- The Washington Times - Tuesday, June 10, 2003

CAPE CANAVERAL, Fla. (AP) — NASA yesterday launched the first of two golf-cart-sized rovers that will ramble across the rocky soil of Mars and drill for evidence that the Red Planet once had enough water to support life.

The rover, named Spirit, lifted off aboard a Boeing Delta II rocket on the seven-month journey to Mars.

Thunderstorms delayed the launch two days in a row, and officials also had to contend with a last-minute communications glitch with the ground tracking stations.

The second rover, named Opportunity, will be launched later this month, and both are expected to arrive at Mars in January.

Launch official Mark Levigne wished Spirit “a safe journey and a successful mission.” Referring to Opportunity, he added: “We’ll see you real soon.”

Omar Baez, NASA launch director, said the two-day postponement cut into preparations for Opportunity’s liftoff, and the June 25 launch may have to be delayed.

The rovers will move on six wheels and act as robotic geologists. Each is equipped with a panoramic camera, a camera for close-up views of rocks and a drill to cut into rocks. The data will be transmitted back to Earth.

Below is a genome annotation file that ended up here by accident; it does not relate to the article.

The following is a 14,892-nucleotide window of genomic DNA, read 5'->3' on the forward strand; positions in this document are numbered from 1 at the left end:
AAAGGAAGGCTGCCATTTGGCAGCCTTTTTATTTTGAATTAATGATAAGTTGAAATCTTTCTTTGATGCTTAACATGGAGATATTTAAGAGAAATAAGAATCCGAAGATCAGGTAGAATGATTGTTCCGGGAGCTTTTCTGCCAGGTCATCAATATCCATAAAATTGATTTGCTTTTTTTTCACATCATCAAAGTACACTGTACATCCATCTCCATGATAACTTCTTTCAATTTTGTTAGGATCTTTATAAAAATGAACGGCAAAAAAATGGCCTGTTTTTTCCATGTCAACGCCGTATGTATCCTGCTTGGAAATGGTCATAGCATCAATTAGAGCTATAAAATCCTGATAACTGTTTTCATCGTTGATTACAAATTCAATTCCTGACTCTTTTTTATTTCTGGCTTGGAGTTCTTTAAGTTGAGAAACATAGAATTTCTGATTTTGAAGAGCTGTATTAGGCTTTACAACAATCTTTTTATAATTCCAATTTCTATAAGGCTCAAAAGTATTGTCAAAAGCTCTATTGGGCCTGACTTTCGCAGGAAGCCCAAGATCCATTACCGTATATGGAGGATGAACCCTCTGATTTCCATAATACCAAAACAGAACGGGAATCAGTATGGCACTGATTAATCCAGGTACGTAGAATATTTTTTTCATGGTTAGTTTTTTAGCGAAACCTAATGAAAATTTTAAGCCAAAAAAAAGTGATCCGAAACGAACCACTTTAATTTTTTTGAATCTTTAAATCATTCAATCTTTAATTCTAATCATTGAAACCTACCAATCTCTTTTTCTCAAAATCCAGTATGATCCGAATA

Previous missions have shown Mars had water in the past, but scientists want to find out how long the water was there and in what quantities. Scientists believe the water may show that Mars once was able to support life.

The rovers’ landing sites, on opposite sides of the planet, were chosen for their likelihood of holding evidence of water. Studying the minerals in rocks can tell scientists how the rocks were formed, whether they were ever submerged in water and whether hot water ever ran over them.

The rovers, which cost a combined $800 million, are expected to travel up to 132 feet each Martian day, which is 24 hours and 39 minutes long.

The exploration of Mars by the rovers is expected to last three months but could run longer. The two vehicles will shut down as dust builds up on their solar panels, and they will be left on the planet.

Only 12 of 30 previous attempts by the United States, the Soviet Union and other spacefaring countries have reached Mars, and three of nine attempts have succeeded in landing on the planet.

The National Aeronautics and Space Administration revamped its Mars program after the failure of two unmanned missions to the planet four years ago.

The space agency has been under scrutiny since February, when the Space Shuttle Columbia disintegrated, killing all seven astronauts aboard. A logo patch of Columbia’s final mission was attached to both Mars rovers.

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